Archives and Altruism

Last night I went to a talk at KCL by the renowned philosopher and ethicist Professor Peter Singer. Singer is probably best known as the author of ‘Animal Liberation’ and for providing the intellectual underpinning for animal rights and veganism.

Currently though, his interests are centred around the idea of ‘effective altruism’, and this was what he was speaking about last night.

Effective altruism is an ethical position, and a framework for personal decision-making, with two key tenets:

  1. We should give as much of our personal earnings and wealth as we can to causes which, one way or another, reduce suffering (Singer gives equal weight to the suffering of all sentient creatures, meaning his definition of causes would include those that alleviate the suffering of animals – but that’s a discussion for another day!).
  2. We should choose our causes carefully so that they maximise the reduction of suffering. As an example, Singer noted that the cost of training a guide dog for the blind was around $4,000 (I think that was the figure). For that same sum, thousands of people in the developing world could be treated for trachoma – a major cause of treatable blindness. Singer’s argument is that, given the choice, we should donate to causes devoted to addressing the latter because far more people will benefit. Another aspect of this is that we should carefully research our charities and causes so that we donate to those with the best governance and highest effectiveness.

What has any of this got to do with archives?

Well, one of the points covered by Singer was that of choosing to donate to cultural or artistic causes – for example an appeal by a public gallery for donations to purchase a paintimh. He talked about how we can quantify the amount of human happiness that might be obtained by the that painting being placed on public display. We can predict the number of visitors, and make a judgement about how much their lives will be enhanced by the painting. Then we can, again, compare this with the suffering that could be alleviated by donating our money to causes treating trachoma. Unsurprisingly he concluded that the latter was more effective altruism.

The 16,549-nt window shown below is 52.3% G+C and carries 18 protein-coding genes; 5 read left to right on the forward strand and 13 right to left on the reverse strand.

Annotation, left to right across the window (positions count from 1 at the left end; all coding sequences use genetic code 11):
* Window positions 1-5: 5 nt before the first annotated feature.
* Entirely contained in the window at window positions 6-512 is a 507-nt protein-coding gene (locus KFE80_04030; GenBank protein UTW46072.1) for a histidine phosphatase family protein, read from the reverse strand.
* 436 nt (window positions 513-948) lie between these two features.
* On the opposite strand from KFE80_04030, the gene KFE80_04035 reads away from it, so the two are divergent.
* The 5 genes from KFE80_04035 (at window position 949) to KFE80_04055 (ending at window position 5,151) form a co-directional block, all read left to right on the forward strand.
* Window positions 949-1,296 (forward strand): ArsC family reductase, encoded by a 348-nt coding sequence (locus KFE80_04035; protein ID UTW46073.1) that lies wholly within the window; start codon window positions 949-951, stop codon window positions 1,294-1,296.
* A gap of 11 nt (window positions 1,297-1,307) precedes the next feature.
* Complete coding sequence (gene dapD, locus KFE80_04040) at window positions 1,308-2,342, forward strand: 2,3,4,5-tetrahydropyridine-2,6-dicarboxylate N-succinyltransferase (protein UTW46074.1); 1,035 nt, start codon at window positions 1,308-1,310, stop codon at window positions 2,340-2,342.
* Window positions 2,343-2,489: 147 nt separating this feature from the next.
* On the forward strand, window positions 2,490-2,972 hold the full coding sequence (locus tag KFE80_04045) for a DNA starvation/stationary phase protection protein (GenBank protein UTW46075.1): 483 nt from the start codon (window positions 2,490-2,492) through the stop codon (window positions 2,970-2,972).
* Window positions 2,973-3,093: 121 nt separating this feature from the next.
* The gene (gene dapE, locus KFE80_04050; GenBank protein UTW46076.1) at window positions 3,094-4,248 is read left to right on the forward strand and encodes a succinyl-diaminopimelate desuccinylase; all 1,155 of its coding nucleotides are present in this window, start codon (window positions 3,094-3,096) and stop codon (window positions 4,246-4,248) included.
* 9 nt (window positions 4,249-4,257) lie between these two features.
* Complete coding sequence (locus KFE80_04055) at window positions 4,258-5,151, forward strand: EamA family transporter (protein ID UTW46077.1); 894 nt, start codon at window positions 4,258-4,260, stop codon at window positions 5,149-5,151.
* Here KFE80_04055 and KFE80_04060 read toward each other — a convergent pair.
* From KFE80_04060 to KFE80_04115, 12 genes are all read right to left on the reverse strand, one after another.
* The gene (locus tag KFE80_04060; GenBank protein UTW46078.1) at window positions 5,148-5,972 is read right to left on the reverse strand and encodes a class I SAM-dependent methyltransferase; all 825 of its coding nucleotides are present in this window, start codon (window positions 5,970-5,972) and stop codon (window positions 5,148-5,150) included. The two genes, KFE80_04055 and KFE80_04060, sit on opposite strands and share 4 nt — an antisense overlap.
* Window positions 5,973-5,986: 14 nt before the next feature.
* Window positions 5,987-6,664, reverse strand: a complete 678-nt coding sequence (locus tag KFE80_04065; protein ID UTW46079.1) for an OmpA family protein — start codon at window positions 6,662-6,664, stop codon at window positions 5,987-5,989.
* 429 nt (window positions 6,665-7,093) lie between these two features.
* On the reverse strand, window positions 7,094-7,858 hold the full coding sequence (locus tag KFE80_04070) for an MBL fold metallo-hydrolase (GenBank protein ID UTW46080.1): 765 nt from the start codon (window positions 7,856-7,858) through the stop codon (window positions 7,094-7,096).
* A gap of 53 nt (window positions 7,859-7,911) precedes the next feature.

I felt that this was something of a straw man argument, and allowed him to dismiss culture too easily, without addressing more challenging questions. An alternative example immediately occurred to me:

A collection of records, artefacts, recordings, artworks etc relating to a displaced people has come to light. It is the only collection to detail key elements of this people’s history, culture and testimony. It is irreplaceable and at high risk of loss without public donations. How do we quantify the psychological and emotional harm to current and future members of this group if this collection were to be lost? How also do we place a value on the more general loss to humanity of the disappearance of vital aspects of cultural memory? There surely is a value, but I’m not sure how one would calculate it.

A point to stress is that if the collection is lost, there’s no going back – that’s it, it’s lost for good.

I didn’t pose this in the Q and A partly because there were a forest of hands and partly because I felt it was likely not to be of a great deal of interest to most people. But it is, I hope, of interest to archivists and I’d love to hear others’ views. Do you accept Singer’s premise? What value should be placed on the preservation of cultural memory when compared to the alleviation of human (or animal) suffering?

Overall I wasn’t quite sure what to make of Singer’s argument. As a personal creed, it’s certainly a compelling idea that we should look hard at whether we need all the consumer goods and comforts that we purchase and whether we should instead be increasing our charitable donations (he mentioned, incidentally, that there is some evidence that doing so can actually make us happier).

But I think my feeling is that it’s an idea which, at scale, only makes sense because it’s never going to be fully adopted, and so we can avoid the knotty problems about short-term versus long-term, direct versus indirect impacts on a problem and so on.

In any case, a lot to chew on!

 

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